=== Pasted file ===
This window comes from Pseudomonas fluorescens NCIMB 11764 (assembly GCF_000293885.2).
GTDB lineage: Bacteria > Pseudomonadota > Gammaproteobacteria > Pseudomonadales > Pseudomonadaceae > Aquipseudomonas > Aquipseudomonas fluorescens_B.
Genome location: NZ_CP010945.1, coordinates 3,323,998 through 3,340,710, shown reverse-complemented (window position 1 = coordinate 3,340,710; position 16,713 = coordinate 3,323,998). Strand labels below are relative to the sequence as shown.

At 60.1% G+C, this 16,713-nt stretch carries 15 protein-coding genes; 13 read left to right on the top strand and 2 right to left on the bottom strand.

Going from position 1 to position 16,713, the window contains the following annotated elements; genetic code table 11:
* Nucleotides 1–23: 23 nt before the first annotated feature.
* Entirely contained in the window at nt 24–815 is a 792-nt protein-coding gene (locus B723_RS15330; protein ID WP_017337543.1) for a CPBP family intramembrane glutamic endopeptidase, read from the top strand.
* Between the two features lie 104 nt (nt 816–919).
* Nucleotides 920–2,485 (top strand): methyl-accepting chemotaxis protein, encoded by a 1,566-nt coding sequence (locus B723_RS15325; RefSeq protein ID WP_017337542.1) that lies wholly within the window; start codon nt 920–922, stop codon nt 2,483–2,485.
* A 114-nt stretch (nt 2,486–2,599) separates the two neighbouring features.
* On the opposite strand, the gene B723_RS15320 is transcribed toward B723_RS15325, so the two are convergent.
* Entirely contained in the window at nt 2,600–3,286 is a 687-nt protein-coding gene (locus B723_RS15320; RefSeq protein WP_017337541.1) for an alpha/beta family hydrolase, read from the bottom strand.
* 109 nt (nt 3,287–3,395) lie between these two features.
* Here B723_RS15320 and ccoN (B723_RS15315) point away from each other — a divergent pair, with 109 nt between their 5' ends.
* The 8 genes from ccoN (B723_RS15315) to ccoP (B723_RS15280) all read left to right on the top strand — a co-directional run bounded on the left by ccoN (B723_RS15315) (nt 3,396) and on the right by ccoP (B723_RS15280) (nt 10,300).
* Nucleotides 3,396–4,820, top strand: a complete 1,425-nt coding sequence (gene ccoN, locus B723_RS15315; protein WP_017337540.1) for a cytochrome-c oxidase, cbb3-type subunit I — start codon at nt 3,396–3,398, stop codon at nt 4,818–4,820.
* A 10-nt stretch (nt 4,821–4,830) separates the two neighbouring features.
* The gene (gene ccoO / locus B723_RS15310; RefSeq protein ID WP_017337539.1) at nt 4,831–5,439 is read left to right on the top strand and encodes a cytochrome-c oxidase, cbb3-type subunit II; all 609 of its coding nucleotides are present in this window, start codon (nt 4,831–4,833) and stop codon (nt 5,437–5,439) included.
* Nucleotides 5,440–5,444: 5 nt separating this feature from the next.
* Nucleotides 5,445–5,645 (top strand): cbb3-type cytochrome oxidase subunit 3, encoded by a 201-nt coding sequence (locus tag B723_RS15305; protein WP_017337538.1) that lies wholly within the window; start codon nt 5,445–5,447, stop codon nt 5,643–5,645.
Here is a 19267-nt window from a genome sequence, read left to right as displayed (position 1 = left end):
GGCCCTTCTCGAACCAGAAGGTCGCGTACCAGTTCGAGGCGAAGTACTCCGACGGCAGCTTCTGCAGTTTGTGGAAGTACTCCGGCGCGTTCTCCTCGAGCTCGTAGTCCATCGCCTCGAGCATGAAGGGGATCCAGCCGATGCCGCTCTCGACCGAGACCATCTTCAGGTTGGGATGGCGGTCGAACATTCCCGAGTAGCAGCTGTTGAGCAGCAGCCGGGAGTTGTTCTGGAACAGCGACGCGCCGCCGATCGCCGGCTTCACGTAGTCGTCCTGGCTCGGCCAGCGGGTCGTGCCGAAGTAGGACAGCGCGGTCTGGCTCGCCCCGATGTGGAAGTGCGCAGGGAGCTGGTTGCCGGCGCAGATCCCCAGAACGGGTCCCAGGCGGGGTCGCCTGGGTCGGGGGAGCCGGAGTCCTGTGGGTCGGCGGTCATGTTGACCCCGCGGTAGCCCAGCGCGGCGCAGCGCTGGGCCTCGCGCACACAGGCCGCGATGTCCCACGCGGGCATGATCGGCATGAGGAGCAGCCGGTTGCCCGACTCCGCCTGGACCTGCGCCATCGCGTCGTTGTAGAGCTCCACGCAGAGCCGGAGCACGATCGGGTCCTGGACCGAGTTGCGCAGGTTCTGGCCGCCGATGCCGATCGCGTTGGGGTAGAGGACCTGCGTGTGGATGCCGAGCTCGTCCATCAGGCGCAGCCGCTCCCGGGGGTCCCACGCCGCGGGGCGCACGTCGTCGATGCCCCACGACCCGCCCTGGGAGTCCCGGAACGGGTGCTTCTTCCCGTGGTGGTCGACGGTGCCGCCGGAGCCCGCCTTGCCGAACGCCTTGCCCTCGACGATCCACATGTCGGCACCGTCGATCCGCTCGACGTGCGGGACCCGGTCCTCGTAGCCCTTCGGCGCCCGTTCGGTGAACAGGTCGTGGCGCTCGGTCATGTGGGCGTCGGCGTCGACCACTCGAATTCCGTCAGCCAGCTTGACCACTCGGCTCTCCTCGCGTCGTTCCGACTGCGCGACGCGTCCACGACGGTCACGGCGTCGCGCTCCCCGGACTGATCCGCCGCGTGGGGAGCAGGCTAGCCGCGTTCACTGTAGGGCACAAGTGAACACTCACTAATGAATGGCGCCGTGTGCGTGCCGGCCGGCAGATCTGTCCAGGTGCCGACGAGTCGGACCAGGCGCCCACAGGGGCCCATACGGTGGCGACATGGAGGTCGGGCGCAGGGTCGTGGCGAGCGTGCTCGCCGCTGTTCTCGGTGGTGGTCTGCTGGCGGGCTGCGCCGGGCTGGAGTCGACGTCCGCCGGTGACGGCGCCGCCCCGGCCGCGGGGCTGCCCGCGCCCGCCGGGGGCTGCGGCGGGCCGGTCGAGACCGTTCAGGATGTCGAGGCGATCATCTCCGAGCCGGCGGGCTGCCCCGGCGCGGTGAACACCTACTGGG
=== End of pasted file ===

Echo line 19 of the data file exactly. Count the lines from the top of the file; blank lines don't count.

* Nucleotides 5,440–5,444: 5 nt separating this feature from the next.